Polish priest prays for peace as he takes in 24 Ukrainian refugees

LUBACZOW, Poland, March 22 (Reuters) - A Polish priest who has taken 24 Ukrainian refugees into his home says he hopes prayer can bring an end to the war, as Poland struggles to accommodate more than 2 million new arrivals fleeing a Russian invasion of their homeland.

Over 3.5 million people have fled abroad from the war in Ukraine, United Nations data showed on Tuesday, with the majority crossing into Poland, home to the biggest Ukrainian Diaspora in the region even before the war.

"After the outbreak of the war, our parish has turned into a house for refugees," said Roman Karpowicz, a Catholic priest in the town of Lubaczow, around 13 km (8 miles) from the Ukrainian border.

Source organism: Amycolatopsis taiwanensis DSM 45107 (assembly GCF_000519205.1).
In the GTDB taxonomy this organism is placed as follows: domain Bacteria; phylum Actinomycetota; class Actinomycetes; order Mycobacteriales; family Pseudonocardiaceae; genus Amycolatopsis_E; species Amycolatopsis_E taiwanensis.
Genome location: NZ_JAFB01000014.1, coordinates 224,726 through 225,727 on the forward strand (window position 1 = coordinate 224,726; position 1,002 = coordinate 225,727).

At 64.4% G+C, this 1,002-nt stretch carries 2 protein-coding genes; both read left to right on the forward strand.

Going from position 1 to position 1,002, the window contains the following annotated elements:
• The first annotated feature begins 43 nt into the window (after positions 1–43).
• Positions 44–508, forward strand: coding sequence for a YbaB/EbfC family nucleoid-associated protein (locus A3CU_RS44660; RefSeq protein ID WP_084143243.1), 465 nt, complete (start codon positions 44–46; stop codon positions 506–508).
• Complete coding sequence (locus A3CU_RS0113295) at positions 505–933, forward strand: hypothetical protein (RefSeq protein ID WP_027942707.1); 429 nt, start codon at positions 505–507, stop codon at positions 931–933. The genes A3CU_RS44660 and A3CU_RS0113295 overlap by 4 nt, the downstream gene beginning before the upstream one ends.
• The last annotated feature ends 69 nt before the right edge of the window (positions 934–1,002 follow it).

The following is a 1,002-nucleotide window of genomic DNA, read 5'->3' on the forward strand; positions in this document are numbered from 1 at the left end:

"There are people who are staying here permanently, that is nine women and 15 children," Karpowicz said, adding that the youngest among them was just two weeks old.

With men of conscription age obliged to stay in Ukraine, the exodus has consisted primarily of women and children, many wanting to stay in countries near Ukraine to be closer to loved ones left behind.

Karpowicz said his parish was helping refugees search for flats and helping them with travel to other parts of Poland.

As some of the refugees in Karpowicz's vicarage cradled babies in their arms or busied themselves with preparing food, others could be seen praying.

"I think that only prayer and the Lord God can end this war," Karpowicz said.

"We don't have other tools, we don't have weapons here, we have the rosary and prayers, those are our most important weapons."

Reporting by Gabriele Pileri and Kacper Pempel, writing by Felix Hoske, Lewis MacDonald and Alan Charlish; Editing by Nick Macfie

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